tasty review: come and eat! by george ancona


“Come and Eat!”

Now, that’s music to my ears, probably yours, too. 🙂

When award-winning author, photographer and filmmaker George Ancona was growing up, his mother would always yell, “Georgie-e-e-e, come and EAT!”

While I was still in elementary school, the world opened up to me when I visited my classmates’ homes, where I tasted so many foods from faraway places. My friends also liked to come to my house after school because my mother always gave us Mexican hot chocolate with tacos.

Mmmmm! If I had lived in his neighborhood, I’d have probably gone over to George’s house every weekday afternoon. What I especially like about his new photo essay, Come and Eat! (Charlesbridge, 2011), is that he’s obviously still very curious and passionate about faraway places and views eating together as “a ceremony to celebrate life.”


Now, he’s invited all of us to a delectable multicultural feast, with food and mealtime customs from such places as Tibet, Sweden, Japan, India, Polynesia, the United States and Mexico. No matter where we live, eating together gives us the opportunity to share thoughts, feelings, and friendship.

Through simple text and mouthwatering photographs, we see not only what various people are eating, but how (with chopsticks, knife and fork, or fingers?), when (breakfast, lunch or dinner?), where (school cafeteria, family table, at a picnic?), and why (a holiday or other special occasion?)

“At the end of the day, we have dinner, or supper, the main meal of the day. Some people say a prayer, or grace, to give thanks for the food on their table.”


“Fufu is a favorite Nigerian delicacy.”

We see an Asian girl chowing down on noodles, a group of people in Nigeria sitting on mats using fufu (cassava root paste) to scoop up meat, veggies and sauces, a Tibetan family sitting on the living room floor eating momos (meat dumplings!), and a Chinese family gathered around the table eating community style with various dishes to share (spareribs, noodles, rice, seafood).

We see how some people pray before eating. Muslims remove their shoes and kneel on beautiful rugs. Men and boys eat on one rug, women and girls on another, to celebrate their brotherhood and sisterhood. An enticing pot of spaghetti sauce, a plate of saffron rice and curry, a hearty bowl of slurpy noodle soup, tortillas loaded with grilled meat and veggies — all make the reader wish he/she could reach right into the pages and help himself. And how much do I love the luau with its roast pig and lau lau?

“When a Chinese family gathers to eat, everyone helps themselves to the food in the middle of the table and adds it to their bowls of rice.”

The variety of foods and ways of eating reveal our diversity, while eating as an enjoyable and enriching social activity, where food feeds the body, and fellowship feeds the soul, unites us all. It’s likely most readers will find a notable point of reference in Mr. Ancona’s interesting cross section of life, which includes various ages and socio-economic backgrounds in everyday as well as formal situations. A highly recommended “appetizer” to stimulate discussion of world cultures.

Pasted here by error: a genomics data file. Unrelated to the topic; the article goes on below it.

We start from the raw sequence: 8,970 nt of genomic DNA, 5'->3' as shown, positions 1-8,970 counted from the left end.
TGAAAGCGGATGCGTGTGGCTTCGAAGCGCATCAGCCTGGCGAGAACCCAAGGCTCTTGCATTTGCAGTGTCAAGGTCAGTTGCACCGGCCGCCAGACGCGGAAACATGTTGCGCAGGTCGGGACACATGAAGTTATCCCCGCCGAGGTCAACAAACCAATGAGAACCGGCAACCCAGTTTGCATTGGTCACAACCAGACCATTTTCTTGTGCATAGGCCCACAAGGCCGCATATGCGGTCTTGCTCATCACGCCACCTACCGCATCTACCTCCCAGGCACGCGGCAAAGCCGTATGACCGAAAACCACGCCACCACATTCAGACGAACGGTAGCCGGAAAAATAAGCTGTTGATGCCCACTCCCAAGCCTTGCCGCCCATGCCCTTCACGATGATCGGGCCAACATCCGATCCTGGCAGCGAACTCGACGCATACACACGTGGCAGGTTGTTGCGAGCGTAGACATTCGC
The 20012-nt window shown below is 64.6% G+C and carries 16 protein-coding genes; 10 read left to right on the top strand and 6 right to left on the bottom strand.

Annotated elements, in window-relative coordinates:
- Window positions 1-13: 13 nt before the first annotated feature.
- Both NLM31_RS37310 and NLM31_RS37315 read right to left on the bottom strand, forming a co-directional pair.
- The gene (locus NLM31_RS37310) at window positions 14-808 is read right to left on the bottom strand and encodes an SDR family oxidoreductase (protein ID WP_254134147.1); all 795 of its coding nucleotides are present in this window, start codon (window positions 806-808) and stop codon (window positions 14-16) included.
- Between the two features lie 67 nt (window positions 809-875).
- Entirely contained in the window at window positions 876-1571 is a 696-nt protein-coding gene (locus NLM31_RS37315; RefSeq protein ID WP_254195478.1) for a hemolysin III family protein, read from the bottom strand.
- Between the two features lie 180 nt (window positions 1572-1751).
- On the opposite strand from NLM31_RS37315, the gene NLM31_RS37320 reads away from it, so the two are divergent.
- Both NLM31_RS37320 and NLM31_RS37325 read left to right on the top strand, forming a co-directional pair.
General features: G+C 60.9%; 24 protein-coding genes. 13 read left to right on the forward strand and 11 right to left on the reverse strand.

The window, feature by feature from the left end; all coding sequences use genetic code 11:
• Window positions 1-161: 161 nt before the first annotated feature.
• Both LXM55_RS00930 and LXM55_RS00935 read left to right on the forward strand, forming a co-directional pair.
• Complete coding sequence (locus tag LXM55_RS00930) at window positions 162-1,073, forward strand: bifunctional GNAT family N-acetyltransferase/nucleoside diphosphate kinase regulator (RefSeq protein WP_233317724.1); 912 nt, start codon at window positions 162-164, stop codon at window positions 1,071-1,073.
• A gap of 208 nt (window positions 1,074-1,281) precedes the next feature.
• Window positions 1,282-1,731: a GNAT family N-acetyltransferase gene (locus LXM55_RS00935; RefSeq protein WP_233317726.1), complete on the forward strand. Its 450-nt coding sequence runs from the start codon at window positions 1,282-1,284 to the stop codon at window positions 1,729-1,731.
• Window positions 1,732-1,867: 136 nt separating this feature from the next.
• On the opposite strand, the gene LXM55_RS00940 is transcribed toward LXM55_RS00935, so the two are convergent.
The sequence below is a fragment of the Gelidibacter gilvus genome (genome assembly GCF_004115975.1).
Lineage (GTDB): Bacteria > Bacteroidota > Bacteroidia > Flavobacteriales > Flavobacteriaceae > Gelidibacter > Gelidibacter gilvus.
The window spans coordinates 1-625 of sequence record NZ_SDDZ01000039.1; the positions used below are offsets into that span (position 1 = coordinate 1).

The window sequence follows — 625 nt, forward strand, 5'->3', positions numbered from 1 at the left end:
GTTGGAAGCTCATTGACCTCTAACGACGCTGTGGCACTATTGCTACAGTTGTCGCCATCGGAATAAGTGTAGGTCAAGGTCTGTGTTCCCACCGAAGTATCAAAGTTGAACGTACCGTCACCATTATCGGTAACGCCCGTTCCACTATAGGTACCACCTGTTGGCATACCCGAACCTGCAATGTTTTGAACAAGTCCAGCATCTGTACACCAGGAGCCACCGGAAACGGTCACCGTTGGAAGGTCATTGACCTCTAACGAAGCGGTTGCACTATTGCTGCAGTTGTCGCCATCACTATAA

Warning: the colorful endpapers featuring plates of food, everything from fruit salad and apple pie to sushi and salad, will induce keen hunger and drooling.

Pick your utensils, then Come and Eat!!

“Wipe your mouth with the last piece of tortilla, then gobble it up.” Thanks, Mr. Ancona!


by George Ancona
published by Charlesbridge, 2011
Nonfiction for ages 5-8, 48 pp.
Includes Authors Note
Available in hardcover and paperback
On shelves now.


Have a good week!


*Spreads posted by permission, copyright © 2011 George Ancona, published by Charlesbridge. All rights reserved.

Copyright © 2011 Jama Rattigan of Jama’s Alphabet Soup. All rights reserved.

10 thoughts on “tasty review: come and eat! by george ancona

  1. Oh, how much do I love that cover! Look at those wee Chiclet teeth! Somehow missing teeth are always cuter.

    Love looking at pictures of people sitting on mats to eat – I am just not that graceful, and remember eating with Korean friends of ours growing up – chopsticks and a low table. That was slightly disastrous! But, practice makes perfect.

    What a fun book.


  2. I did better on mats when I was younger and more flexible :). Used to love the low tables at Japanese restaurants.

    Mr. Ancona has done such a great job of capturing the pure joy of eating. I like the girl with the corn on the cob, the girl on the cover, and the boy slurping a noodle. I think noodles are just about the most fun to eat!


  3. What an absolutely wonderful book! I love learning about traditions around the world.

    Incidentally, it’s because we DO treat coming together with food as a way to share and connect that I felt terribly isolated when I had to be so strict with my diet; I felt like I couldn’t really be part of the community when I had to eat my own separate food.


    1. I totally understand that feeling, Debbie, as I’ve gone through periods without wheat, dairy, sugar, etc. It’s definitely not fun not being able to eat what everyone else is.


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